For a Florida stepparent adoption to take place, one of the biological parents must relinquish their parental rights to the adopting stepparent. The adopting stepparent is then assigned all the legal rights and responsibilities of a biological parent.
If the child is over the age of 12, he or she must consent to the adoption by the stepparent and will be interviewed by the court prior to signing a consent form.
If the birth parent does not consent – or cannot be found to provide consent – the stepparent adoption may be allowed to proceed if you can prove:
Abandonment – if the biological parent is absent and has not asserted any parental rights or has failed to provide support for the child, the court may terminate parental rights. Generally, a parent is considered to be absent if they have not been in contact with or provided any financial support for a child for a year or more.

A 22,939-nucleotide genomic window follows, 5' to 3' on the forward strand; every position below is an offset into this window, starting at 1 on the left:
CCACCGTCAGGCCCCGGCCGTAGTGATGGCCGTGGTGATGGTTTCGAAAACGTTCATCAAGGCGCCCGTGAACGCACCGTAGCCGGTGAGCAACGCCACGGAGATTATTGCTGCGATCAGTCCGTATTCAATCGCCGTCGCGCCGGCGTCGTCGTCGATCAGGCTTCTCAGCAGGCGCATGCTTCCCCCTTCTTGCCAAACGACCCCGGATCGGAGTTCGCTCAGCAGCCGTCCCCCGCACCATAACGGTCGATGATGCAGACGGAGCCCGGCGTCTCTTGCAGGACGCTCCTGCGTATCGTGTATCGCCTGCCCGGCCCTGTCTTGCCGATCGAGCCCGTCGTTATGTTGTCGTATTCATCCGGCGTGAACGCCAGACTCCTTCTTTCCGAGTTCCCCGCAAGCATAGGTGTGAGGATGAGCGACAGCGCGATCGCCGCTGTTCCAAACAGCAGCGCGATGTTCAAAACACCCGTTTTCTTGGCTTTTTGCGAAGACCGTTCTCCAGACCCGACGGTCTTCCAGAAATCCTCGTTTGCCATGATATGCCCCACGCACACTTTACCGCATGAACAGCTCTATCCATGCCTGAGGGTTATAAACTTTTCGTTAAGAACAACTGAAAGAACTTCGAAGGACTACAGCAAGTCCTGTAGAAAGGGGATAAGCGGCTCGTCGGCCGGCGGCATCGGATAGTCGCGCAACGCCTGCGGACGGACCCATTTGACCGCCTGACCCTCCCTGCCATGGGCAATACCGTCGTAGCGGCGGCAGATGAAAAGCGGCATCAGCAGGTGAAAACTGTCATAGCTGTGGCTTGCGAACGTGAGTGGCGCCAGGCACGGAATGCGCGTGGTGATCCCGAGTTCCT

Paternity – if you can establish that a male absent parent is not the legal father. Under Florida law, a man is presumed to be the biological father of a child if:
• He was married to the mother at the time the child was conceived or born;
• The mother was not married when the child was born but the man acknowledged paternity at the hospital at the time of birth;
• The mother was not married when the child was born but the man acknowledged paternity following the birth by filing a Consenting Affidavit Acknowledging Paternity with the Florida Office of Vital Statistics;
• Paternity was established by a court prior to the date that a petition for termination of parental rights is filed.
Florida stepparent adoptions can be complicated, so it is advisable to confer with a Florida family law attorney before you proceed.